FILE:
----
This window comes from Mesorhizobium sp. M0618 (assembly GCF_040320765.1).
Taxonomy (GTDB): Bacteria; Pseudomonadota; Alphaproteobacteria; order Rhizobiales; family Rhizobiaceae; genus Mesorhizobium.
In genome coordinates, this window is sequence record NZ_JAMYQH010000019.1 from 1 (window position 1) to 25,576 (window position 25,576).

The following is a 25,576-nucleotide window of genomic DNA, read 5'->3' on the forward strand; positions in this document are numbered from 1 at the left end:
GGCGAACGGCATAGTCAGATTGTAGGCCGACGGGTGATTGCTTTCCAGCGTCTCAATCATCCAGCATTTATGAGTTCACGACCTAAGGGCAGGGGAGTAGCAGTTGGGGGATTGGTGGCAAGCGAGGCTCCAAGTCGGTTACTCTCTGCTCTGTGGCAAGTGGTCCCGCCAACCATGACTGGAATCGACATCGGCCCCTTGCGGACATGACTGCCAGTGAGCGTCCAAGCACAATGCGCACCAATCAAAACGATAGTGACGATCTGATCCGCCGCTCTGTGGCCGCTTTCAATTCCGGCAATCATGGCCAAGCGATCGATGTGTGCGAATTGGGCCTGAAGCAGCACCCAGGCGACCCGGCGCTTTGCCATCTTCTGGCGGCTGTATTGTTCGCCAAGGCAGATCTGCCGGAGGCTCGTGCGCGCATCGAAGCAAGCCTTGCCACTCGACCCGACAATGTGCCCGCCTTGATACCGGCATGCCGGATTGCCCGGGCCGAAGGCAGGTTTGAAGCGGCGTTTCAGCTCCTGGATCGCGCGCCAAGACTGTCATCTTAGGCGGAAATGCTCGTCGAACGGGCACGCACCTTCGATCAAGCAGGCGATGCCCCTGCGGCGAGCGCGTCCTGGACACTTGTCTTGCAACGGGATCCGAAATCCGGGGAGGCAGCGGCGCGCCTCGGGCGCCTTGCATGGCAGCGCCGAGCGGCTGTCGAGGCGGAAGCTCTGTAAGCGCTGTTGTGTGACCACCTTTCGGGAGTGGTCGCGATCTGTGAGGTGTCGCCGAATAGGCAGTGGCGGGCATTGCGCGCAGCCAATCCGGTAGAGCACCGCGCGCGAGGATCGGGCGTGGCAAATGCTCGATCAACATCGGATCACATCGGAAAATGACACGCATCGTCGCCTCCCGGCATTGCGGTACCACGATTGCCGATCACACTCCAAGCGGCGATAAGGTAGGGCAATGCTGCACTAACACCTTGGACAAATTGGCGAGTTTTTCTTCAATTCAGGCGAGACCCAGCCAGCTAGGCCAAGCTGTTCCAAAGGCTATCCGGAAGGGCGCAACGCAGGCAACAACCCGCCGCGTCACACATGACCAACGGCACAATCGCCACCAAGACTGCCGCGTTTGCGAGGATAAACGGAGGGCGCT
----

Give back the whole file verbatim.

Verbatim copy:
This window comes from Mesorhizobium sp. M0618 (assembly GCF_040320765.1).
Taxonomy (GTDB): Bacteria; Pseudomonadota; Alphaproteobacteria; order Rhizobiales; family Rhizobiaceae; genus Mesorhizobium.
In genome coordinates, this window is sequence record NZ_JAMYQH010000019.1 from 1 (window position 1) to 25,576 (window position 25,576).

The following is a 25,576-nucleotide window of genomic DNA, read 5'->3' on the forward strand; positions in this document are numbered from 1 at the left end:
GGCGAACGGCATAGTCAGATTGTAGGCCGACGGGTGATTGCTTTCCAGCGTCTCAATCATCCAGCATTTATGAGTTCACGACCTAAGGGCAGGGGAGTAGCAGTTGGGGGATTGGTGGCAAGCGAGGCTCCAAGTCGGTTACTCTCTGCTCTGTGGCAAGTGGTCCCGCCAACCATGACTGGAATCGACATCGGCCCCTTGCGGACATGACTGCCAGTGAGCGTCCAAGCACAATGCGCACCAATCAAAACGATAGTGACGATCTGATCCGCCGCTCTGTGGCCGCTTTCAATTCCGGCAATCATGGCCAAGCGATCGATGTGTGCGAATTGGGCCTGAAGCAGCACCCAGGCGACCCGGCGCTTTGCCATCTTCTGGCGGCTGTATTGTTCGCCAAGGCAGATCTGCCGGAGGCTCGTGCGCGCATCGAAGCAAGCCTTGCCACTCGACCCGACAATGTGCCCGCCTTGATACCGGCATGCCGGATTGCCCGGGCCGAAGGCAGGTTTGAAGCGGCGTTTCAGCTCCTGGATCGCGCGCCAAGACTGTCATCTTAGGCGGAAATGCTCGTCGAACGGGCACGCACCTTCGATCAAGCAGGCGATGCCCCTGCGGCGAGCGCGTCCTGGACACTTGTCTTGCAACGGGATCCGAAATCCGGGGAGGCAGCGGCGCGCCTCGGGCGCCTTGCATGGCAGCGCCGAGCGGCTGTCGAGGCGGAAGCTCTGTAAGCGCTGTTGTGTGACCACCTTTCGGGAGTGGTCGCGATCTGTGAGGTGTCGCCGAATAGGCAGTGGCGGGCATTGCGCGCAGCCAATCCGGTAGAGCACCGCGCGCGAGGATCGGGCGTGGCAAATGCTCGATCAACATCGGATCACATCGGAAAATGACACGCATCGTCGCCTCCCGGCATTGCGGTACCACGATTGCCGATCACACTCCAAGCGGCGATAAGGTAGGGCAATGCTGCACTAACACCTTGGACAAATTGGCGAGTTTTTCTTCAATTCAGGCGAGACCCAGCCAGCTAGGCCAAGCTGTTCCAAAGGCTATCCGGAAGGGCGCAACGCAGGCAACAACCCGCCGCGTCACACATGACCAACGGCACAATCGCCACCAAGACTGCCGCGTTTGCGAGGATAAACGGAGGGCGCT